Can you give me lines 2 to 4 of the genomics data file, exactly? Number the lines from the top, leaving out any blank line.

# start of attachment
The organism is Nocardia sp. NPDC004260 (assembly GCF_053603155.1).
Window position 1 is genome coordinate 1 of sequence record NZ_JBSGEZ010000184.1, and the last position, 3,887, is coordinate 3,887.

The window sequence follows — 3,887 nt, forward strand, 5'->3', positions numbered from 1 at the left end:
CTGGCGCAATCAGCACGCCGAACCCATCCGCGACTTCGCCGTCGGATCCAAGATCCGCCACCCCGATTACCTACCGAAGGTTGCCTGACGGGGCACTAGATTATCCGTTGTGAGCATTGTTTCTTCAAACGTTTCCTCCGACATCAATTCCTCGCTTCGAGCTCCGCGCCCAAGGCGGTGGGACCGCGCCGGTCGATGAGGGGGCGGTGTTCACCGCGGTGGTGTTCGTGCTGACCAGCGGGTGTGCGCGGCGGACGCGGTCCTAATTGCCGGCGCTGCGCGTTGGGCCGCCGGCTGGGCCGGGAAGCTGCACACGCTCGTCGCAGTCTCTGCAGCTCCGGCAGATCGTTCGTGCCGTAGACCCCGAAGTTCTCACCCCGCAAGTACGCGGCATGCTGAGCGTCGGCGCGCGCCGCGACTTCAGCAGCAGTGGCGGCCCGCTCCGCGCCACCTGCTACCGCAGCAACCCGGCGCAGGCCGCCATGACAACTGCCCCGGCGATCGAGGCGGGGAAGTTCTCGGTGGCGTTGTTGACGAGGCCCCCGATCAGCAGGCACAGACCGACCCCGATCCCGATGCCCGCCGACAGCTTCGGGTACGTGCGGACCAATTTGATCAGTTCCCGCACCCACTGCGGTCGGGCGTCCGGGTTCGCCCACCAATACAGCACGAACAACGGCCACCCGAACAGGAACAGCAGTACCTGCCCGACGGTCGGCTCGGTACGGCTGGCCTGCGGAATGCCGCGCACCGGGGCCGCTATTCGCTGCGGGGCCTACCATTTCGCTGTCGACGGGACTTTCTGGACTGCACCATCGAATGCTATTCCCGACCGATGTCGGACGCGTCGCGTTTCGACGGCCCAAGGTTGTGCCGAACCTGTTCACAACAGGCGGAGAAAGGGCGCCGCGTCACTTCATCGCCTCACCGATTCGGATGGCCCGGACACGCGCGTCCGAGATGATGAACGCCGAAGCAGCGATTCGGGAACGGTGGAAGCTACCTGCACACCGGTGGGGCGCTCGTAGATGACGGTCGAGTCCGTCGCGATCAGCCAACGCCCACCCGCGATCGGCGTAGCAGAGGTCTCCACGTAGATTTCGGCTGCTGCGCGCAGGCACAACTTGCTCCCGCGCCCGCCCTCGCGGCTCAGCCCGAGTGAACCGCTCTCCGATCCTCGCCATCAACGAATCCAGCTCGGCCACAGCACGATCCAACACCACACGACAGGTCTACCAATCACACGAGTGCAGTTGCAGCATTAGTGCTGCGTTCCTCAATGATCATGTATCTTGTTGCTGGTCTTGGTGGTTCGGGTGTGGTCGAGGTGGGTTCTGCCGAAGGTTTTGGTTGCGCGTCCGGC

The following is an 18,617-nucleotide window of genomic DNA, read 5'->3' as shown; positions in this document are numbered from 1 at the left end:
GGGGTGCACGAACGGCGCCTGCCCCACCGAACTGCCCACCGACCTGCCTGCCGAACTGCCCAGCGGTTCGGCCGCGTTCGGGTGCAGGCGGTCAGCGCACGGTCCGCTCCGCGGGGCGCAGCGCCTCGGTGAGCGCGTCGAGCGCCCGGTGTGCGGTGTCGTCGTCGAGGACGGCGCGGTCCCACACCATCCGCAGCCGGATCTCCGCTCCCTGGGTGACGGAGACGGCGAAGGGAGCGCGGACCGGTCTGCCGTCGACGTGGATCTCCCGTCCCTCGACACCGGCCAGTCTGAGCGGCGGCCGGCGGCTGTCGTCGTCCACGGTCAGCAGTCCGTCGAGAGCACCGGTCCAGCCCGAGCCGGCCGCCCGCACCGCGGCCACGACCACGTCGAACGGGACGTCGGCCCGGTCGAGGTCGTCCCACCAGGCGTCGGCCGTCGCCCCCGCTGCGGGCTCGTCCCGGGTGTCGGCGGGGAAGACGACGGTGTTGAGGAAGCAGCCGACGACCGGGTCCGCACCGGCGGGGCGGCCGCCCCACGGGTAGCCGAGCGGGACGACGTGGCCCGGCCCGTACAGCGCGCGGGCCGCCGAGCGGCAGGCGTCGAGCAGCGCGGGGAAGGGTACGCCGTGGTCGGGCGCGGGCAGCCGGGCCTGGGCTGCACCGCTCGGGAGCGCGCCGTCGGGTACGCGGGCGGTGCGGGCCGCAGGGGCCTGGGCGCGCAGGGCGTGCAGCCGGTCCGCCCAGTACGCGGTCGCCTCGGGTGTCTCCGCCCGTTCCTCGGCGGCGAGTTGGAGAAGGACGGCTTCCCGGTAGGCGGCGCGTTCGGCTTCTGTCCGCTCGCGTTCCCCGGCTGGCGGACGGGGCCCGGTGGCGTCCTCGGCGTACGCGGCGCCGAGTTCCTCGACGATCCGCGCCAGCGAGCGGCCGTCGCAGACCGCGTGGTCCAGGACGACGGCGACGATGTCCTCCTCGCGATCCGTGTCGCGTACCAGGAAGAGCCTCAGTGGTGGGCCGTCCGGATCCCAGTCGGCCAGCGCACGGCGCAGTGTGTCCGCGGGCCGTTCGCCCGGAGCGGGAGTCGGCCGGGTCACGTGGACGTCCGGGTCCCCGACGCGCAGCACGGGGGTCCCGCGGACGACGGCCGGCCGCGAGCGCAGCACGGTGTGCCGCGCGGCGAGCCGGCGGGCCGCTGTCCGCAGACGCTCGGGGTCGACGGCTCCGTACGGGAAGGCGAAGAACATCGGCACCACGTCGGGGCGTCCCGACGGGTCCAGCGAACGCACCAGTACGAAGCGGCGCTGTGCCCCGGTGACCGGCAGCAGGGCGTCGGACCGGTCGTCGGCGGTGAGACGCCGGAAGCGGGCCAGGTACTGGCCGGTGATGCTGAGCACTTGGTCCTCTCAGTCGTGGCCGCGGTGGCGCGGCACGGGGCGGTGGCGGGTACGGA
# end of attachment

Window position 1 is genome coordinate 1 of sequence record NZ_JBSGEZ010000184.1, and the last position, 3,887, is coordinate 3,887.

The window sequence follows — 3,887 nt, forward strand, 5'->3', positions numbered from 1 at the left end:
CTGGCGCAATCAGCACGCCGAACCCATCCGCGACTTCGCCGTCGGATCCAAGATCCGCCACCCCGATTACCTACCGAAGGTTGCCTGACGGGGCACTAGATTATCCGTTGTGAGCATTGTTTCTTCAAACGTTTCCTCCGACATCAATTCCTCGCTTCGAGCTCCGCGCCCAAGGCGGTGGGACCGCGCCGGTCGATGAGGGGGCGGTGTTCACCGCGGTGGTGTTCGTGCTGACCAGCGGGTGTGCGCGGCGGACGCGGTCCTAATTGCCGGCGCTGCGCGTTGGGCCGCCGGCTGGGCCGGGAAGCTGCACACGCTCGTCGCAGTCTCTGCAGCTCCGGCAGATCGTTCGTGCCGTAGACCCCGAAGTTCTCACCCCGCAAGTACGCGGCATGCTGAGCGTCGGCGCGCGCCGCGACTTCAGCAGCAGTGGCGGCCCGCTCCGCGCCACCTGCTACCGCAGCAACCCGGCGCAGGCCGCCATGACAACTGCCCCGGCGATCGAGGCGGGGAAGTTCTCGGTGGCGTTGTTGACGAGGCCCCCGATCAGCAGGCACAGACCGACCCCGATCCCGATGCCCGCCGACAGCTTCGGGTACGTGCGGACCAATTTGATCAGTTCCCGCACCCACTGCGGTCGGGCGTCCGGGTTCGCCCACCAATACAGCACGAACAACGGCCACCCGAACAGGAACAGCAGTACCTGCCCGACGGTCGGCTCGGTACGGCTGGCCTGCGGAATGCCGCGCACCGGGGCCGCTATTCGCTGCGGGGCCTACCATTTCGCTGTCGACGGGACTTTCTGGACTGCACCATCGAATGCTATTCCCGACCGATGTCGGACGCGTCGCGTTTCGACGGCCCAAGGTTGTGCCGAACCTGTTCACAACAGGCGGAGAAAGGGCGCCGCGTCACTTCATCGCCTCACCGATTCGGATGGCCCGGACACGCGCGTCCGAGATGATGAACGCCGAAGCAGCGATTCGGGAACGGTGGAAGCTACCTGCACACCGGTGGGGCGCTCGTAGATGACGGTCGAGTCCGTCGCGATCAGCCAACGCCCACCCGCGATCGGCGTAGCAGAGGTCTCCACGTAGATTTCGGCTGCTGCGCGCAGGCACAACTTGCTCCCGCGCCCGCCCTCGCGGCTCAGCCCGAGTGAACCGCTCTCCGATCCTCGCCATCAACGAATCCAGCTCGGCCACAGCACGATCCAACACCACACGACAGGTCTACCAATCACACGAGTGCAGTTGCAGCATTAGTGCTGCGTTCCTCAATGATCATGTATCTTGTTGCTGGTCTTGGTGGTTCGGGTGTGGTCGAGGTGGGTTCTGCCGAAGGTTTTGGTTGCGCGTCCGGC